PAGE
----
IKEA Pursues Solar, Fuel Cells, Geothermal, LEDs, and Much More
The Story In Brief
“We have a global goal of producing as much energy as we consume by 2020,” says Joseph Roth of IKEA’s U.S. Expansion/Property Public Affairs. Roth speaks with EPRI Journal about what drives IKEA’s renewable energy and efficiency initiatives and how it works with electric utilities to achieve its goals.
EJ: At a high level, what is your company’s energy vision—both as a consumer and producer of energy?
Roth: As an energy consumer, IKEA is a retailer with very large buildings that require electricity for air conditioning, display lights, refrigeration for our food operations, and much more. As an energy producer, we’re investing in renewable energy generation for our buildings. That said, we rely on the grid for a portion of our consumption and for backup power. The level of grid reliance varies from location to location. As renewable technologies advance, we expect to continue growing on-site generation but still anticipate that our buildings will rely on the grid for backup. We recognize the grid’s value as a safety net.
While we are an energy producer, our focus remains on our core retail business. Our energy generation activities are aimed at supporting our locations and our commitment to minimizing impacts on the environment. Our locations remain connected to the grid, and our on-site generation does not result in excess power.
EJ: What are IKEA’s goals with renewable energy and energy efficiency? How will IKEA reach them?
Roth: Reflecting our Swedish heritage, IKEA has a strong respect for the environment. We have a global goal of producing as much energy as we consume by 2020. Our strategy is focused on investing in renewable energy at our buildings wherever and whenever possible as well as off-site to enhance our energy generation. Currently, 90% of our U.S. stores, distribution centers, and offices have rooftop solar, for a total of approximately 42 megawatts of generation capacity. We have four stores with solar water heating, two stores with geothermal for heating/cooling, and we own two off-site wind farms in the U.S.
Globally, IKEA evaluates locations regularly for conservation opportunities. We integrate innovative materials into product design; take steps to conserve water, forests, and other natural resources; and flat-pack goods for efficient distribution. Sustainability efforts in the U.S. include recycling waste material; incorporating energy-efficient HVAC and lighting systems, recycled construction materials, skylights, and water-conserving restrooms into buildings; eliminating plastic bags from the check-out process; selling only LED bulbs in our lighting department; and using only LEDs for exterior and interior lighting. IKEA has installed electric vehicle charging stations at 30 stores, with more planned.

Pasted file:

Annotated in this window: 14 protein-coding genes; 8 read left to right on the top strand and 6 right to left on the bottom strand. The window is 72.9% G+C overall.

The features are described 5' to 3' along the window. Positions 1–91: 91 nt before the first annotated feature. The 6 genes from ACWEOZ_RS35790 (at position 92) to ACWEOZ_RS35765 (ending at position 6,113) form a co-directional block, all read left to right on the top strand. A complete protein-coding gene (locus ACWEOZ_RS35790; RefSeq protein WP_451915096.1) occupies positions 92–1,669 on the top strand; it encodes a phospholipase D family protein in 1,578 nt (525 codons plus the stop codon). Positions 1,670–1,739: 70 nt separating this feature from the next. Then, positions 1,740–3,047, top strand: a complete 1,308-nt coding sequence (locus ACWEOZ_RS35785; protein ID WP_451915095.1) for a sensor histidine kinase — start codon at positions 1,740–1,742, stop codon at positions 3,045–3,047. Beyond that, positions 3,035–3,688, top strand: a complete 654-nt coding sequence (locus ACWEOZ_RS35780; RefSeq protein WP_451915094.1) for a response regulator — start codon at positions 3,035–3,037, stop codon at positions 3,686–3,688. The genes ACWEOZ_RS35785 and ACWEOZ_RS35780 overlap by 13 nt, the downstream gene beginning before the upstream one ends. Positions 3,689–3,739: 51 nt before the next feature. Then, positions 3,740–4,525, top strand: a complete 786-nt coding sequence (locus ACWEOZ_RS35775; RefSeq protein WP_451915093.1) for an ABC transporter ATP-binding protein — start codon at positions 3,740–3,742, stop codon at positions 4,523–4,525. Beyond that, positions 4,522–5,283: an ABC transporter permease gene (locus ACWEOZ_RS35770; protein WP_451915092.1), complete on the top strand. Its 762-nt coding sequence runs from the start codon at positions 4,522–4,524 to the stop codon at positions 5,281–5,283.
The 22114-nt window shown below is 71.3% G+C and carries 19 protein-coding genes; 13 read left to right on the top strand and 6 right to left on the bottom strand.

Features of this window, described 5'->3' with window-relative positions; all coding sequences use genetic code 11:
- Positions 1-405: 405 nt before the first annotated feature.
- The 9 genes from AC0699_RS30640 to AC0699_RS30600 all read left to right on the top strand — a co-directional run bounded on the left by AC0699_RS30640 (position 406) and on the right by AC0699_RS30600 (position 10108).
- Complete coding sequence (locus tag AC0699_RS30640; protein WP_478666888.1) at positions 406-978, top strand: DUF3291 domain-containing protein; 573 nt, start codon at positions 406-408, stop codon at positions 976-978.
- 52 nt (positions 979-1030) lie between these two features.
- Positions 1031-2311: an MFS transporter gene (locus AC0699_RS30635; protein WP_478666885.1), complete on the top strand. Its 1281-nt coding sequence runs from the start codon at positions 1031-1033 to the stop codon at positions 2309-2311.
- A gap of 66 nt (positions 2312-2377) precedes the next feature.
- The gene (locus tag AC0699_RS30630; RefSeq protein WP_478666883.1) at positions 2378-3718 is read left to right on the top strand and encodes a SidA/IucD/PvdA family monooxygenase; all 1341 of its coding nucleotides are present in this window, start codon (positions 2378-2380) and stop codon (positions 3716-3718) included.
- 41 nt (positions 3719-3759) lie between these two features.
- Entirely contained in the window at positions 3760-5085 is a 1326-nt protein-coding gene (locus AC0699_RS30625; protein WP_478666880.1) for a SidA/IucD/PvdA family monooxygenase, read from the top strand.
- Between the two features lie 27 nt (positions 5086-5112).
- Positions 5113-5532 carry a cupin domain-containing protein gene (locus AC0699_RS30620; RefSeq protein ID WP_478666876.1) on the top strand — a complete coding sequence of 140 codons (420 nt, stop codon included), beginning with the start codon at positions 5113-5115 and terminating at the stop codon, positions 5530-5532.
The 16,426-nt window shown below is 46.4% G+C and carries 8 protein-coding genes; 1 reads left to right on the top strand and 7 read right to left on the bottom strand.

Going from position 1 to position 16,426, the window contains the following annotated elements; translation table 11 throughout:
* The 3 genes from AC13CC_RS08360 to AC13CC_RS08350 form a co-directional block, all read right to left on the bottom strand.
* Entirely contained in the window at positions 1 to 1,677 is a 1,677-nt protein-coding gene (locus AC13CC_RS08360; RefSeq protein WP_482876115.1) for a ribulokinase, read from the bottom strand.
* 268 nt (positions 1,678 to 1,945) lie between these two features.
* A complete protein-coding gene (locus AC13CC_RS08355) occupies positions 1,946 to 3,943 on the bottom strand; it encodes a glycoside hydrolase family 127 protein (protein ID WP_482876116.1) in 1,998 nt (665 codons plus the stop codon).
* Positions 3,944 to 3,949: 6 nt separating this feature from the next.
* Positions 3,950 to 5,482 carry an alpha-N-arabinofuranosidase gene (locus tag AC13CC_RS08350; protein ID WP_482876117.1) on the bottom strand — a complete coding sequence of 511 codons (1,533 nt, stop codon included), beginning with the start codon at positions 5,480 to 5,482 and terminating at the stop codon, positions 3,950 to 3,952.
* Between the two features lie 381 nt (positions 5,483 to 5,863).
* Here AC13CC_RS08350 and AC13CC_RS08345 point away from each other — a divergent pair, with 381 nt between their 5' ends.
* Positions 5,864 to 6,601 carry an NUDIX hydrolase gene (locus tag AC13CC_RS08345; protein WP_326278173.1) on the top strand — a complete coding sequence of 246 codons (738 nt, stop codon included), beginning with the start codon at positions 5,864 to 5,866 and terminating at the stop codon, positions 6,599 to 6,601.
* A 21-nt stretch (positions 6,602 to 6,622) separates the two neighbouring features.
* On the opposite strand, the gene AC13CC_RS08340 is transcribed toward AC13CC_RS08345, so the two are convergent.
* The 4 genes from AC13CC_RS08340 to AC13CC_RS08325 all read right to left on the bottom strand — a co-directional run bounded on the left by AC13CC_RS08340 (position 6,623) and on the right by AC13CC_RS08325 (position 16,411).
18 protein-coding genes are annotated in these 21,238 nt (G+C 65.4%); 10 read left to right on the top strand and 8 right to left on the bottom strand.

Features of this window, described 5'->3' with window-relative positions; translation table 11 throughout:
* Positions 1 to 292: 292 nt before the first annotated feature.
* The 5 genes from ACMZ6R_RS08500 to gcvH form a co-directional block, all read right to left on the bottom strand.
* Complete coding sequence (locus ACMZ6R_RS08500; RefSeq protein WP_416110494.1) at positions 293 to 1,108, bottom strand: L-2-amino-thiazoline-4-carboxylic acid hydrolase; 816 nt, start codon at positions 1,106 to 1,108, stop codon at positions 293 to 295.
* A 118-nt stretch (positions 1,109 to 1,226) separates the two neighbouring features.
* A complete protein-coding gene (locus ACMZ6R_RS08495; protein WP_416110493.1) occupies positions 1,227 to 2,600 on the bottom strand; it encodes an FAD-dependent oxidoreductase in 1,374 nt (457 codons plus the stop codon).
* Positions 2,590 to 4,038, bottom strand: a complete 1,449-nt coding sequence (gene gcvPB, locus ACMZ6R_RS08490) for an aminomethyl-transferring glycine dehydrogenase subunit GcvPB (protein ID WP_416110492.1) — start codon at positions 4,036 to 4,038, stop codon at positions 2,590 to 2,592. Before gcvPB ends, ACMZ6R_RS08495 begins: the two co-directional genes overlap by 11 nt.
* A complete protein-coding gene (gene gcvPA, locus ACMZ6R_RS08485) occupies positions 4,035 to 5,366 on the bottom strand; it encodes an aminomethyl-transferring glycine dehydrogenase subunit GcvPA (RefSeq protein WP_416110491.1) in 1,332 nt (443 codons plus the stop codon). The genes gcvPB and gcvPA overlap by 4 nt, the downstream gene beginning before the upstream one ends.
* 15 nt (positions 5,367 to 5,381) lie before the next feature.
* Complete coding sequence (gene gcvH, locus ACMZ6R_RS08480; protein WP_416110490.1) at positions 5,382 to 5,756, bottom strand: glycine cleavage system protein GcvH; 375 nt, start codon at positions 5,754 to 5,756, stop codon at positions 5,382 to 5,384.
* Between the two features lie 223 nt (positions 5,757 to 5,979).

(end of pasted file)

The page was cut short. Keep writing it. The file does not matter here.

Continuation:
EJ: What drives these initiatives?
Roth: The Swedish respect for the environment is ingrained in our culture and incorporated into day-to-day business. As a privately-held company, IKEA has flexibility to pursue innovative energy and sustainability initiatives. We evaluate potential initiatives from a return-on-investment perspective, assessing the economics of proposals and the potential impact on a location’s—or the company’s—bottom line.
EJ: How does your company work with electric utilities to achieve these goals?
Roth: IKEA partners with various utilities across the country where we have buildings, participating in large customer programs focused on renewable energy, demand management, and energy conservation. We work with utilities to ensure that our solar and geothermal projects serve our buildings’ needs while also meeting grid requirements. We recognize that our needs and operations are complex and may present opportunities to implement utility pilot programs. We welcome opportunities to be pioneers in testing new approaches for managing, tracking, or pricing energy use.
IKEA is also open to deploying and testing new generation technologies in collaboration with open-minded utilities. At seven stores, we recently installed fuel cells, all of which are operating smoothly.
EJ: What will your relationships with utilities look like in 5 years? As a customer, what new services and products will you seek from utilities?
Roth: We strive to forge strong and productive relationship with the utilities that serve the areas where we operate. We continually look for opportunities to conserve energy, reduce operational costs, and minimize environmental impacts while also maintaining affordable, reliable utility service. Heating and cooling systems, escalators, and interior and exterior lighting are just a few of the energy efficiency opportunities on our radar.
Utilities can help us evaluate our energy use patterns and identify actions to reduce consumption and costs. As the technology for commercial energy management systems advances, utilities can help us deploy these systems and make optimal use of them.
Despite our commitment to renewable energy generation on-site, we recognize the value of staying connected to the grid and the importance of supporting investment in utility infrastructure to ensure continued grid reliability.
Artwork by Craig Diskowski/Edge Design